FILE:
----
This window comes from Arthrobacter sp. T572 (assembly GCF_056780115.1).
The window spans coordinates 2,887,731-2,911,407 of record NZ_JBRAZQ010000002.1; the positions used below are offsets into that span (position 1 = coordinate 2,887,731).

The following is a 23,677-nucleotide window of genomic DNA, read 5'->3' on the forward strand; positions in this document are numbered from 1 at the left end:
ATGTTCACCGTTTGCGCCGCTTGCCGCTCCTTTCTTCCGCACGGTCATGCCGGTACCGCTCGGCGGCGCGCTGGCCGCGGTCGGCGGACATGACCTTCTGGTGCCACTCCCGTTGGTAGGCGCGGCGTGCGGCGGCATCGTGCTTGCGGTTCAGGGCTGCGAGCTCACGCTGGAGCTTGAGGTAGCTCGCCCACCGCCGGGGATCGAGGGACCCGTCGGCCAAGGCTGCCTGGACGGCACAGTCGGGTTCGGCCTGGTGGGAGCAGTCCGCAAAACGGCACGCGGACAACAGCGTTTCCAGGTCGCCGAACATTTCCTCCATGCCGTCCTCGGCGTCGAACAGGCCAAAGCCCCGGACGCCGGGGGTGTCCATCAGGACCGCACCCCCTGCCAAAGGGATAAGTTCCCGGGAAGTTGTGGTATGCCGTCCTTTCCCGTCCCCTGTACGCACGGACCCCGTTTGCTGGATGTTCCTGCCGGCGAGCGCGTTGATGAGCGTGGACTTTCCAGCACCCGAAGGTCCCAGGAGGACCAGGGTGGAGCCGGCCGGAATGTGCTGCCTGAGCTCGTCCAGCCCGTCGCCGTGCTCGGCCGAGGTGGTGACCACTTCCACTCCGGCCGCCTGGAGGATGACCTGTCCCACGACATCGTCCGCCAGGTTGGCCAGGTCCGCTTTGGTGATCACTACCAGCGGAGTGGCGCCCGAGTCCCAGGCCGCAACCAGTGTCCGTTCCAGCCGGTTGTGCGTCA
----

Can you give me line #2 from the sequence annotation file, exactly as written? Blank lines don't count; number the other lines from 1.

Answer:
The window spans coordinates 2,887,731-2,911,407 of record NZ_JBRAZQ010000002.1; the positions used below are offsets into that span (position 1 = coordinate 2,887,731).